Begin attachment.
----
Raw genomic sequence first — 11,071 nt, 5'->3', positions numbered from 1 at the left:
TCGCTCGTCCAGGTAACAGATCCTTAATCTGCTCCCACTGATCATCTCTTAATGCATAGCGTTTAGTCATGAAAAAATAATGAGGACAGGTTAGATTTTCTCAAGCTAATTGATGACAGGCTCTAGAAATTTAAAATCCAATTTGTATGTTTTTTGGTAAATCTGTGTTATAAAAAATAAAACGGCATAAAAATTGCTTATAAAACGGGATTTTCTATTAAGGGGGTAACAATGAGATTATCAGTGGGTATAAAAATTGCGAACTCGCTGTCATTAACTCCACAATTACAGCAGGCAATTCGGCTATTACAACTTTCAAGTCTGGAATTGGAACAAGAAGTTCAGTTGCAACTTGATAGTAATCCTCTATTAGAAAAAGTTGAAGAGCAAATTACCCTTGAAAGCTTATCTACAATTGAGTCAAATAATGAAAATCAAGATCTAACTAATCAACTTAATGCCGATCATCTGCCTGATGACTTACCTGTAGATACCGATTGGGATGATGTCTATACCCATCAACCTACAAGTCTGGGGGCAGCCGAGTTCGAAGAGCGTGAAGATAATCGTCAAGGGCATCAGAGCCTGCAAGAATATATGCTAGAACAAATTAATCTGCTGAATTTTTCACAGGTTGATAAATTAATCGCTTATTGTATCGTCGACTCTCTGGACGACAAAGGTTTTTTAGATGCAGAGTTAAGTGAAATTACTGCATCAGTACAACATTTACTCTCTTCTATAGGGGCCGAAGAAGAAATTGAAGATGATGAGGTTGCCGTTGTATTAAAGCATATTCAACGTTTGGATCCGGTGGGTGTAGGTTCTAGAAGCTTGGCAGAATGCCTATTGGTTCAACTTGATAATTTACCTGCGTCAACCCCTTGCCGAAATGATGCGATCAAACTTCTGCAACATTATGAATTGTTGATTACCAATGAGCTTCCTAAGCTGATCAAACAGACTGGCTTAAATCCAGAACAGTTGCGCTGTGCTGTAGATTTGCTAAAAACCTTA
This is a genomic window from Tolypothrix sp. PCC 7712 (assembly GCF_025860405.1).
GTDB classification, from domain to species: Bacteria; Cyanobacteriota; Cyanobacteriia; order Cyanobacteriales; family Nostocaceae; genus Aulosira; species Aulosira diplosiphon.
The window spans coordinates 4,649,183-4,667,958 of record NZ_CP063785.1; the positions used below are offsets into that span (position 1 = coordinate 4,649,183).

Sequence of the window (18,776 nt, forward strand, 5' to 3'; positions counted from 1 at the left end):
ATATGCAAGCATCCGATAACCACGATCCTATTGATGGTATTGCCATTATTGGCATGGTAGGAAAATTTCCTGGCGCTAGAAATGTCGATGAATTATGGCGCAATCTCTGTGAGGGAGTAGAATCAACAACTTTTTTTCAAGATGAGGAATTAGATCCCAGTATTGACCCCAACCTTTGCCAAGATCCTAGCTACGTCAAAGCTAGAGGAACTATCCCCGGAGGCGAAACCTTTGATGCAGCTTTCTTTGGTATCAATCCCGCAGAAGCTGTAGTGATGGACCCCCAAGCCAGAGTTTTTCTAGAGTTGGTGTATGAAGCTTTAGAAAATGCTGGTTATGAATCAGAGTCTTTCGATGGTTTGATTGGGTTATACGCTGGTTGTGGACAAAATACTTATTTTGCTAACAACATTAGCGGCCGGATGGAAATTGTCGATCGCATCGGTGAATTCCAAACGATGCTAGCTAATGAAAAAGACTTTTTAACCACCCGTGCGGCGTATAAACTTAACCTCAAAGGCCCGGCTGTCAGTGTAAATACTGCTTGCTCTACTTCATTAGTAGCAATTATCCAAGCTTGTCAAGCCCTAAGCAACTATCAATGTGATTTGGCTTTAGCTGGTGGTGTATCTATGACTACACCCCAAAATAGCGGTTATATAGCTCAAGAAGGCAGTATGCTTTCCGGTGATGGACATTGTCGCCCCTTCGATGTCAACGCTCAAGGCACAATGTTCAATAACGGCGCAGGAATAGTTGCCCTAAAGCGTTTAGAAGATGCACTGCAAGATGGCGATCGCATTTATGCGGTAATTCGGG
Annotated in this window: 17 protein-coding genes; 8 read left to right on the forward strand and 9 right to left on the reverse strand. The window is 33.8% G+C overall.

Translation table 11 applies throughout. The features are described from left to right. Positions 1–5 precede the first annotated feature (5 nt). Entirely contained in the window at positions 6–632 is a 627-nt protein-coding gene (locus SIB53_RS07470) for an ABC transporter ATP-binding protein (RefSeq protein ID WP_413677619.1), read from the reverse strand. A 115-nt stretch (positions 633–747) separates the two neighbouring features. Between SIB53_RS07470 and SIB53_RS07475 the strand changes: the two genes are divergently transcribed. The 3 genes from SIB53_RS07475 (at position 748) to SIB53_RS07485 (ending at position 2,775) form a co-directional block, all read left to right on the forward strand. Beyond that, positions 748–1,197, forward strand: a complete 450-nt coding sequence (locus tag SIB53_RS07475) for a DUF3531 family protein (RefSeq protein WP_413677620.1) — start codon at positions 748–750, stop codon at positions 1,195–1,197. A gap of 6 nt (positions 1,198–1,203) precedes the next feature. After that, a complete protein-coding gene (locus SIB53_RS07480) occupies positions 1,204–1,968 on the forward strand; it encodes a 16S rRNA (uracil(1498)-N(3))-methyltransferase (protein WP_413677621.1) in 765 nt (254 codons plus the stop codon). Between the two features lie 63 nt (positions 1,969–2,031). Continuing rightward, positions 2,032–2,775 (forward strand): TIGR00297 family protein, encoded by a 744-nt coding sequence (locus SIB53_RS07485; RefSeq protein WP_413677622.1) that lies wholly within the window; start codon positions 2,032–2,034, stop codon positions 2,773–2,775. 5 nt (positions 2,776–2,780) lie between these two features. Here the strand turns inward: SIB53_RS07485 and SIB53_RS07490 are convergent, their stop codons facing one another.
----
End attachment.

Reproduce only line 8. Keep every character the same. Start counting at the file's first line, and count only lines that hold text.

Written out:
Annotated in this window: 17 protein-coding genes; 8 read left to right on the forward strand and 9 right to left on the reverse strand. The window is 33.8% G+C overall.